the easy way to roast a moist, flavorful turkey
Alrightey, ya turkeys– I’m excited to finally start heading down Thanksgiving road! At this point I’m going to need to run down Thanksgiving road in order to share all the recipes we tried at our Fake Thanksgiving dinner before the real thing, but for now let’s just focus on first things first. The turkey!
There is no shortage of writing on the ins and outs of a turkey. As the centerpiece of the Thanksgiving table, you want it to be moist, flavorful, and worthy of the space it takes on your plate, rather than something that you have to soak in gravy to appreciate, or eat out of tradition rather than, uh, turkey-lust.
Last year was my first time roasting a turkey, so like any novice faced with cooking a giant bird for an army of people, I floundered around quite a bit trying to figure out what to do with it. Should I brine it? Spatchcock it? Roast it breast side down? At what temperature, and for how long should I cook it? To stuff, or not to stuff? Finally, I called my mom, whose answer was simple, but, as it turns out, very useful. Use an oven bag! (If you can’t be persuaded to try using one, you can still follow this recipe– see note below).
At first I felt obligated to look down my nose at the idea of using a plastic bag as a turkey shortcut, but I swear that the turkey it produces (in combination with some other techniques) is simply the best turkey I have ever had. The bag keeps the moisture in, and it shortens the cooking time a little so that you can get a turkey out of the oven and on the table without spending five hours on the affair (and without drying out the meat). You don’t have to baste it, you don’t have to brine it (which is what all the test kitchens and experts would have you do, but I prefer to skip that extra step!). All you do is put it in a 350 oven and let it do its thing, and it will come out incredibly moist. And yes, the skin of the turkey will still brown and crisp while inside the oven bag. I don’t have a good after-shot of the whole cooked turkey because I was too crazed at Fake Thanksgiving to remember to take one, but if you check out the shot of the carved turkey below, you can see a nice big chunk with crispy brown skin right on top.
A few other processes have become crucial to my now-cemented turkey routine. First of all is the stuffing. Many people insist on stuffing that’s cooked inside the turkey, and I used to be one of them, but there are a few things to be said about the outside method. The biggest selling point for me is that leaving the stuffing out makes your turkey cook faster, and avoids food safety concerns– you don’t have to overcook (dry out) the turkey meat to ensure safe stuffing. Also, I always want to have more stuffing around than the amount I can fit inside a turkey’s body pocket anyway, so if I bake it in one or two large dishes instead of trying to cram it all in the bird, it means I’m limited only by how much stuffing I care to prepare. Lastly, stuffing baked outside of the turkey can be just as delicious, moist, and flavorful as the kind baked inside, provided you make the right kind of stuffing.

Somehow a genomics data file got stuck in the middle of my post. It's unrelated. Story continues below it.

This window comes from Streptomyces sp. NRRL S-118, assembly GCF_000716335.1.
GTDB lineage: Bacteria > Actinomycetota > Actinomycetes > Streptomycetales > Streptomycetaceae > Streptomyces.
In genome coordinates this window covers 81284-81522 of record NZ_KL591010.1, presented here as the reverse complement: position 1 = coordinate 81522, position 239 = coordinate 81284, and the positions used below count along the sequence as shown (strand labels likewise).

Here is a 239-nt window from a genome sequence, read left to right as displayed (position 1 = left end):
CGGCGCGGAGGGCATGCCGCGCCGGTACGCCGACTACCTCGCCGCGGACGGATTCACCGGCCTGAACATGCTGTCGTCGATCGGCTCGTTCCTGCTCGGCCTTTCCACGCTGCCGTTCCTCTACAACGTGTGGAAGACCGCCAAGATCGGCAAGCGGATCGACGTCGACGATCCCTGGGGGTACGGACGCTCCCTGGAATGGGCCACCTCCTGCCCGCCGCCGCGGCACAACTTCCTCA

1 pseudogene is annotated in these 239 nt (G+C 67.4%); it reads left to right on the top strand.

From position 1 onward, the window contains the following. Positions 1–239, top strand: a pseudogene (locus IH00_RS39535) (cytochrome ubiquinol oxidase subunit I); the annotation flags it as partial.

So, let’s say we’re on board with leaving the stuffing outside the bird. Does that mean we should leave our poor turkey with an empty cavity? No! I follow Elise’s method from Simply Recipes, wherein we rub the turkey cavity with salt and the juice of a lemon, then stuff it with some quartered onions, celery tops/bottoms, carrot chunks, and parsley. We also stuff a handful of parsley in the neck hole just for good measure. This way, the turkey gets infused with flavor from the inside out, and you don’t waste the space in the cavities.
Then onto the completion of our turkey routine, the adornment of the outside of the bird. We like to rub it in garlicky herb butter, then sprinkle it with salt, pepper, and paprika before garnishing it with sprigs of herbs. Sound good? It is! And if you want to use a different treatment for the outside of your turkey (like a glaze) you can certainly do that too– just make sure you take the time to put something tasty on the outside of the bird. When you’re satisfied with your turkey’s coating, pop it in the bag, and into the 350 oven it goes! Of course, how long it takes to cook your turkey will depend on the size of it, so you’ll have to consult the instructions on the oven bags to be sure of the time. We usually have a 12 pound bird, and it takes roughly two and a half hours to cook.
My mother instilled in me a paranoia about poultry safety, so I always check to be sure the turkey is done in a couple of ways. First, I stick a meat thermometer (not instant read) in the bird before it goes in the oven, and use it to monitor the temperature throughout the cooking. It should go in the thickest part of the dark meat (in the thigh) and the bird should come out when it reaches a temperature of 175 degrees. When I suspect the turkey is done, I also use an instant-read thermometer to double check the temperature in multiple places (again, the dark meat should read 175 and the light, 160-165). You can also check for doneness by stabbing the turkey with a fork or knife and making sure the juices that run are clear (not pinkish), but I often skip that when I’m using a bag since the bag gets in the way. However you test it, pull it out when it’s cooked, and all that’s left is the resting of the bird (cover it, and give it 15 to 30 minutes on the counter) to help it retain its juices and settle its temperature. You can use this time to give things a last blast in the oven before dinner so everything is hot. And then you just have to carve the bird! I’m a pretty miserable carver, but in my experience nobody cares how it looks if the turkey tastes good enough.